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Meet 6 Monster Fish That (Believe It or Not) Live in Rivers
Sometimes referred to as “spoonbill,” “spoonies,” or “spoonbill
catfish,” the spoonbill—a.k.a. Mississippi paddlefish (Polyodon
spathula)—isn’t really a catfish at all, but rather a close relative
of the sturgeon. It is a primitive fish; one of only two paddlefish
species in the world. It can also grow to over six feet in length and
weigh over 200 pounds.
The Mississippi paddlefish produces high-quality caviar that can sell
for several hundred dollars a pound. This demand for caviar has led to
poaching in some areas, where unscrupulous fishermen target spawning
fish at night to harvest their eggs.
Mekong Giant Catfish
One of the largest fish in the world, the Mekong giant catfish
(Pangasianodon gigas) grows to 10 feet and 650 pounds and is listed as
critically endangered by the IUCN. Current threats include
overfishing, dam building (which can block migration routes and alter
hydrological regimes), and habitat destruction (mainly the Upper
Mekong Navigation Improvement Project).
The Mekong giant catfish is the most well-known, yet also most
endangered, fish in Southeast Asia. In Thailand, cave paintings
thought to be of the fish date back thousands of years and ceremonies
have accompanied the capture of the fish for at least a hundred years.
Fishermen caught a 646-pound giant catfish in Northern Thailand in
2005; this catch is the current record holder for world’s largest
The white sturgeon (Acipenser transmontanus) is one of the largest
freshwater fish species in North America, growing to over 15 feet in
length and weighing over 1,000 pounds. Strongholds for the population
include the Fraser River in Canada and the Sacramento River in
The largest threats to white sturgeon in North America are dams and
associated flow regulation. Fragmentation of populations due to dams
has led to decline in numbers in the Columbia basin. Some populations
that once migrated from the sea to rivers for breeding are now
landlocked due to dam construction.
Giant Freshwater Stingray
The giant freshwater stingray (Himantura polylepis) is one of the
largest freshwater fish in the world, growing up to 16.5 feet long and
weighing up to 1,320 pounds. They are brown to gray in color, wide and
flat in form, and they sport a long, whip-like tail.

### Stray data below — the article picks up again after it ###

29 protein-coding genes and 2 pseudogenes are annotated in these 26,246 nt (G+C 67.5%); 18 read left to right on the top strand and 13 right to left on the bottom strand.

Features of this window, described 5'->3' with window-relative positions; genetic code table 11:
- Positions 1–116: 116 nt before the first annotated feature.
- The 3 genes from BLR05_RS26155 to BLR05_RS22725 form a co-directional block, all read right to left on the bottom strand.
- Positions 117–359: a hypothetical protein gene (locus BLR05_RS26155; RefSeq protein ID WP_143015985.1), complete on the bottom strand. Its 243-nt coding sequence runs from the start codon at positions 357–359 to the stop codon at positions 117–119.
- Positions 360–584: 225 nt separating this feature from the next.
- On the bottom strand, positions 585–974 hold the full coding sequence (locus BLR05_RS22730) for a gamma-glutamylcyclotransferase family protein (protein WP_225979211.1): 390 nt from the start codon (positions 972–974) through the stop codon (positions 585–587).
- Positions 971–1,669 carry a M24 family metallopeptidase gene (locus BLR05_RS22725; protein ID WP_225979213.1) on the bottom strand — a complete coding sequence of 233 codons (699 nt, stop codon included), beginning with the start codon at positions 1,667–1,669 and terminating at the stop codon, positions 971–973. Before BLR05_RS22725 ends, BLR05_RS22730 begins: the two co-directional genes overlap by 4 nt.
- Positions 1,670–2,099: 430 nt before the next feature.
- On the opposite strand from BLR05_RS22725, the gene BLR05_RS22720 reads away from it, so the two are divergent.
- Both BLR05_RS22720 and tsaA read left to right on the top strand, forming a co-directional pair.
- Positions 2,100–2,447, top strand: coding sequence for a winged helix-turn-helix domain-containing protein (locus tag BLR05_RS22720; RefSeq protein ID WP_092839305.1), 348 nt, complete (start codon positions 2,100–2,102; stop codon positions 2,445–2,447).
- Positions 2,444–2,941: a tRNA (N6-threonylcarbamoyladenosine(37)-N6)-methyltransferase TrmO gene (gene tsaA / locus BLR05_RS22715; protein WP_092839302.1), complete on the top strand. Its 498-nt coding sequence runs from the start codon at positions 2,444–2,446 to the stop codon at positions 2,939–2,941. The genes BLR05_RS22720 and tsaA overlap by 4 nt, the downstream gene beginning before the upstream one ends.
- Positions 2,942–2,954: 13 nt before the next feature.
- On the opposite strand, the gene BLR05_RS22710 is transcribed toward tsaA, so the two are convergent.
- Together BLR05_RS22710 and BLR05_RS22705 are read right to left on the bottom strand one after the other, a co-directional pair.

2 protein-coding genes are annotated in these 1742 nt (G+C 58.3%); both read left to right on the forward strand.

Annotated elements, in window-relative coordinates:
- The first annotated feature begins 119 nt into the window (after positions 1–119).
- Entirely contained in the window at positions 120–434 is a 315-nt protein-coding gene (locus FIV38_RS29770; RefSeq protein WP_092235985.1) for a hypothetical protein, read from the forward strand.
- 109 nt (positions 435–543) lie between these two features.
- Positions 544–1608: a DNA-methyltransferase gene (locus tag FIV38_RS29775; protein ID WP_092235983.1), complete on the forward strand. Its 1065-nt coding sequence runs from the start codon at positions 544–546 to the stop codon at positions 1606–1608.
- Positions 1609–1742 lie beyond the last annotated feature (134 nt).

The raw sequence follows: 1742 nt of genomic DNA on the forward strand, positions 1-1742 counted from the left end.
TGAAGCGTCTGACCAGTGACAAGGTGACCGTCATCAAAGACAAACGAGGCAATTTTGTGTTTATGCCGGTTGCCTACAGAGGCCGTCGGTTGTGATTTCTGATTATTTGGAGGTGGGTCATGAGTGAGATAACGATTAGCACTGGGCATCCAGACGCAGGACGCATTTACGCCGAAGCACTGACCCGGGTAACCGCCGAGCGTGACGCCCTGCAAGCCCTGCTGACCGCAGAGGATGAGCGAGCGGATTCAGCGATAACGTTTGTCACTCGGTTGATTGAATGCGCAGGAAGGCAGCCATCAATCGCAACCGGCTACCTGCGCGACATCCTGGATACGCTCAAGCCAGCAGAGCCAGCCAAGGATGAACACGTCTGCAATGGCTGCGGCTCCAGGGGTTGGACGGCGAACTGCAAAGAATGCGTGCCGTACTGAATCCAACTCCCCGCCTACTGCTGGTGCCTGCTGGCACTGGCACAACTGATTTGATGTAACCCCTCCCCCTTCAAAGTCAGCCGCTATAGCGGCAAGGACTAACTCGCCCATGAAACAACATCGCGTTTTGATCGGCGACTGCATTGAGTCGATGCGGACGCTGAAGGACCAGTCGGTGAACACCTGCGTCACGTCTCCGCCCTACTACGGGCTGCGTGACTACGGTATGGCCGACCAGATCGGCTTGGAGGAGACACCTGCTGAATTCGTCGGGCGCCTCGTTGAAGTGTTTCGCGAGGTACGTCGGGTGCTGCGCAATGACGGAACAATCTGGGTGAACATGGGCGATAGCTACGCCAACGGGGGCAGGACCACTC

Giant stingrays occur in river systems in Thailand, Borneo, New
Guinea, and northern Australia. They often bury themselves in sandy or
silted river bottoms and breathe through holes or spiracles, located
on top of their bodies. Stingrays locate prey, usually clams and
crabs, with a sensor that can detect an animal's electrical field.
In Southeast Asia, giant stingray numbers appear to have dropped
dramatically in recent years as their riverine habitats have degraded,
and it appears they no longer inhabit some parts of their historical
range. Though stingrays do not readily attack humans, they are one of
the few “monster fish” that can pose a real danger to those who handle
them. Each ray sports a deadly barb on the base of its tail that can
easily penetrate human skin and even bone, much like a hunting arrow.
This stinger can be as long as 15 inches and typically introduces
toxins to the victim’s wound.
The wallago catfish (Wallago leeri) lives in freshwaters from Pakistan
to Vietnam. It is a large, predatory catfish, which can grow up to
seven feet. In India, the species is threatened by overharvest,
habitat degradation, and pollution. Due to these threats and declining
abundance, the species is considered endangered in India.
The largest fish reported by Cambodian fishermen was a 200-pound
specimen in 1990. Fishermen also reported 150-pound individuals as
recently as 2006. IUCN lists the wallago catfish as Near Threatened.
The goonch (Bagarius yarrelli), a large, predatory catfish, occurs
throughout much of Asia, especially in the rapids of Himalayan rivers,
the main Mekong River, and the largest tributaries. Although
widespread, this species may be threatened by increased development
and pollution in Asian rivers.
The goonch is also the subject of stories about man-eating catfish in
India. According to reports, which have not been verified, the goonch
developed a taste for humans after feeding on the remains of corpses
burned on riverbank funeral pyres in northern India. In reality, the
large fish are now so rare and heavily fished that it's very unlikely
they can grow large enough to attack human-sized prey.
Photos at website
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